On giant golden Buddhas.

Published March 24, 2012 by mandileighbean

Let me begin this particular blog entry with an apology: I am sorry that I am a big, fat liar. I was supposed to being my year-long creativity challenge yesterday, but here I am, beginning today.

Better late than never, right?

The prompt and the resulting piece follow, and I sincerely hope you enjoy them. If not, feel free to tell me all about it! Comment with critiques, praise, or your own piece! Let’s share and see if we can’t make this better!

THE PROMPT: “Giant Golden Buddha”
In San Francisco there was a townhouse with a second story picture window – the living room, apparently – completely filled by a giant golden Buddha. This seated Buddha, which must have been at least six feet high, faced out, serenely overlooking the marina. The exercise is this: Robert has been invited for cocktails. He enters the living room from the hallway. From Robert’s point of view, this large statue blocks what must be a magnificent view. What does he think about that? Write the scene, and include some dialogue with the host and Robert’s unspoken thoughts.


Robert’s shiny shoes clicked loudly against the concrete sidewalk, and the echo sounded hollow and empty when it returned to him on the warm breeze. He was walking to Mr. Martin’s townhouse for some cocktails, or at least that’s what he had been told by his secretary, Allison. Friday afternoon, as he was calling it a day and leaving the office, she had excitedly stopped him and told him about the invitation from the head honcho, the big boss man. Allison also admitted, somewhat ashamedly, that she had already accepted the invitation on Robert’s behalf, and had copied down all the necessary information onto an index card. With her finely manicured nails, Allison made sure to point out the time and the date several times. She wanted to stress the importance of this seemingly innocent cocktail party, and the possibility it had to positively affect both of their futures at the public relations firm. Robert began to voice his concerns, his trepidations and some nerves, but Allison hurriedly cut him off and told Robert not to worry. She promised that Robert would be fine and make her proud, and instructed him to just be himself, but to not show up empty-handed. Allison had given Robert an encouraging pat on the back, and then returned to her desk.

            During Allison’s instructions, Robert had smiled and nodded, and done his best to seem eager and prepared. He wanted Allison to believe that he believed her when she said it was no big deal, and that he would be fine. Truth be told, though, Allison was full of shit. Being invited to your boss’s expensive townhouse after being with the firm for only a year was a very big deal. Maybe Robert would be fine and would handle himself well, but no one knew for sure and danger was just as much of a possibility as success was. He had been nervous and battling an upset stomach since receiving the invitation and here he was, headed to the townhouse almost a full twenty-four hours later, feeling no better. He wasn’t sure if he felt worse, or if that was even possible, but his palms were slick with sweat and his stomach flipped uneasily every now and again. He thought walking would help release some of the nervous energy, but it hadn’t made a noticeable difference. Robert had then tried to enjoy the weather, which was truly beautiful. The clear sky was slowly being filled with majestic hues of burning orange and romantic red as the sun made its habitual descent. The dying rays were powerful, and Robert had to squint against them and at times, look away to his shoes – his shiny shoes.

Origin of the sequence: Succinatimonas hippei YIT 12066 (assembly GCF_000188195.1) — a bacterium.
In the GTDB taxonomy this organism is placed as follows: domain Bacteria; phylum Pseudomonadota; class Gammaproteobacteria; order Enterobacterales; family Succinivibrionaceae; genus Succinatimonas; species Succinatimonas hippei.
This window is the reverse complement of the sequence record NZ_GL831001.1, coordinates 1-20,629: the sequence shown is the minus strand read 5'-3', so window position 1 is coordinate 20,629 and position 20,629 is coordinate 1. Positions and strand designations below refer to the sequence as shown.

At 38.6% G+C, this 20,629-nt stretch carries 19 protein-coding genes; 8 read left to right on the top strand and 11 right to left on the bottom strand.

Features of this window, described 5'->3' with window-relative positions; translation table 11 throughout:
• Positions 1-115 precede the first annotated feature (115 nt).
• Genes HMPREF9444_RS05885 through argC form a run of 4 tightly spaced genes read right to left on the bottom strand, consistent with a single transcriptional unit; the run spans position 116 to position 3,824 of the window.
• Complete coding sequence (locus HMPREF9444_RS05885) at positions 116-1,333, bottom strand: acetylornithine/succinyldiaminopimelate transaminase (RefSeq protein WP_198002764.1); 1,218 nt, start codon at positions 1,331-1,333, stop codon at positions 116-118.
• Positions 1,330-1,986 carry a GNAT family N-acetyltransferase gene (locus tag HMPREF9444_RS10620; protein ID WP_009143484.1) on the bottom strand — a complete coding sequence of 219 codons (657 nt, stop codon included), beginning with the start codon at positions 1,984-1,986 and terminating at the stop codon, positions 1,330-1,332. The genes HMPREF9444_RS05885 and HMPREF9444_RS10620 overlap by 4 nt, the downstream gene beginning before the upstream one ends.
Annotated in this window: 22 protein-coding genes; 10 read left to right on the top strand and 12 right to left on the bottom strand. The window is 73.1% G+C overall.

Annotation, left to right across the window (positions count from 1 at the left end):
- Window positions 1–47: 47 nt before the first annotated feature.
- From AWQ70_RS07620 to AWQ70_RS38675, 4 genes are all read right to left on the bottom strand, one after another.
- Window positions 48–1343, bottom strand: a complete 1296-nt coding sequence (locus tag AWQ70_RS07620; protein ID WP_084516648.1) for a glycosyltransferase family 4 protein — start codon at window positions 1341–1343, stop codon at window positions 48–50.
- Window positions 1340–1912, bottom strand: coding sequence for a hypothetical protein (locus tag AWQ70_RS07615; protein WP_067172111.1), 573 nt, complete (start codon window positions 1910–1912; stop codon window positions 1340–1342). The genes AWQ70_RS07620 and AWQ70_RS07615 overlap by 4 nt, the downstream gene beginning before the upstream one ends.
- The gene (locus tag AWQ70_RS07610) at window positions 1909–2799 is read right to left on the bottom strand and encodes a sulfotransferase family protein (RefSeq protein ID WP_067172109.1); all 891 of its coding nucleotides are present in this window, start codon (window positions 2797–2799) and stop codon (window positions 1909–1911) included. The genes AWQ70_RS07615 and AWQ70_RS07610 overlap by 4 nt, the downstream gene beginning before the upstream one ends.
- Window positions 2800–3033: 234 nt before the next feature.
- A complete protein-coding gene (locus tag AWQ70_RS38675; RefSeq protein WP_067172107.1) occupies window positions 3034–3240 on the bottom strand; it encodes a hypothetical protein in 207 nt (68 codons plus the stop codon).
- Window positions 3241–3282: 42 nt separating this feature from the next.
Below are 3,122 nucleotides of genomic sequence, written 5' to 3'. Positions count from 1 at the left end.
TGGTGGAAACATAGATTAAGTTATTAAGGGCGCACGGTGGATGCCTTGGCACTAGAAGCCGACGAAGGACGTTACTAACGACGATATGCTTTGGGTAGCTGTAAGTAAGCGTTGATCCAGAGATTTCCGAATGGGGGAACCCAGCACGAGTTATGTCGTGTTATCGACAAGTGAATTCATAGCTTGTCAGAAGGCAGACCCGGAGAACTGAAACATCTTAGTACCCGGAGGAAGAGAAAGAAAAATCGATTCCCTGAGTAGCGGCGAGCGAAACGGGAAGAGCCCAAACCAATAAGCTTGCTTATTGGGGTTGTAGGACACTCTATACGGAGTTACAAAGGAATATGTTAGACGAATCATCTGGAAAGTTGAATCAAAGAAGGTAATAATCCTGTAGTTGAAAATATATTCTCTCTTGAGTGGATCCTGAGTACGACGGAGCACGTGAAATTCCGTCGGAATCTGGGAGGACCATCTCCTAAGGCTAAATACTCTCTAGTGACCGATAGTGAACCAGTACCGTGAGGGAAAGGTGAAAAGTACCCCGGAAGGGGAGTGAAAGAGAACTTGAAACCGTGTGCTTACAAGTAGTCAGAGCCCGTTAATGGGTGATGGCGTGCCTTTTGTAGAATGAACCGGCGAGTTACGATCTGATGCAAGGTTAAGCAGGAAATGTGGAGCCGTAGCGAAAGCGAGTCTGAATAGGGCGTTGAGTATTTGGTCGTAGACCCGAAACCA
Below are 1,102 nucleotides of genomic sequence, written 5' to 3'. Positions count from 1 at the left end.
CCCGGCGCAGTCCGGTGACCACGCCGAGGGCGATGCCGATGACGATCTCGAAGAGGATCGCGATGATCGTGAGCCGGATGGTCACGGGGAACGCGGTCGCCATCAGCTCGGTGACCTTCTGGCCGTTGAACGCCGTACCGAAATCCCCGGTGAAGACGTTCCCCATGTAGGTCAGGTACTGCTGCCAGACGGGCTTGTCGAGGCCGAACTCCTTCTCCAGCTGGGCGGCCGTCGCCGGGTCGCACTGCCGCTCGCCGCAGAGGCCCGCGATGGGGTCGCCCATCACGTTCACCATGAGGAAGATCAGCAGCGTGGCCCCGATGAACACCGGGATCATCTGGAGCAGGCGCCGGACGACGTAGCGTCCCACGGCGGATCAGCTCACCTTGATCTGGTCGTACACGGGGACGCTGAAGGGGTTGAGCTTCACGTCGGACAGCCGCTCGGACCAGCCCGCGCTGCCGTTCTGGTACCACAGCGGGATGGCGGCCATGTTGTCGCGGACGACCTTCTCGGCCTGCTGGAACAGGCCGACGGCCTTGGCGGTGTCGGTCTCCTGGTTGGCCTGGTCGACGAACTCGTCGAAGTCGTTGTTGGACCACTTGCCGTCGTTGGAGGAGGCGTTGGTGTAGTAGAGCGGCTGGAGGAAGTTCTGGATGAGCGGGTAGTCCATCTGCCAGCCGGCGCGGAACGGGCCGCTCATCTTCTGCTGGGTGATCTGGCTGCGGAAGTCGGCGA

Was he trying too hard? Robert wondered how he really looked. With his meticulously pressed pants and finely tailored button down shirt, he knew he looked professional, and he hoped his long, thin tie helped him retain his youth and optimism. His hair was short and neat, or at least it had been. Robert wasn’t entirely certain of its current appearance because he had nervously run slightly shaking fingers through it about a million and one times. Looking professional was helpful, but Robert knew it wouldn’t be enough to be memorable or impressive. He’d have to be smart, charming, witty but generic enough to blend in and not upstage the host, or any other guest. It was an incredibly fine line to navigate, and he was certainly feeling the pressure. When a smooth, warm breeze rolled lazily along the street, he welcomed it gladly. He closed his eyes for a moment, took a deep breath, and slowed to a halt.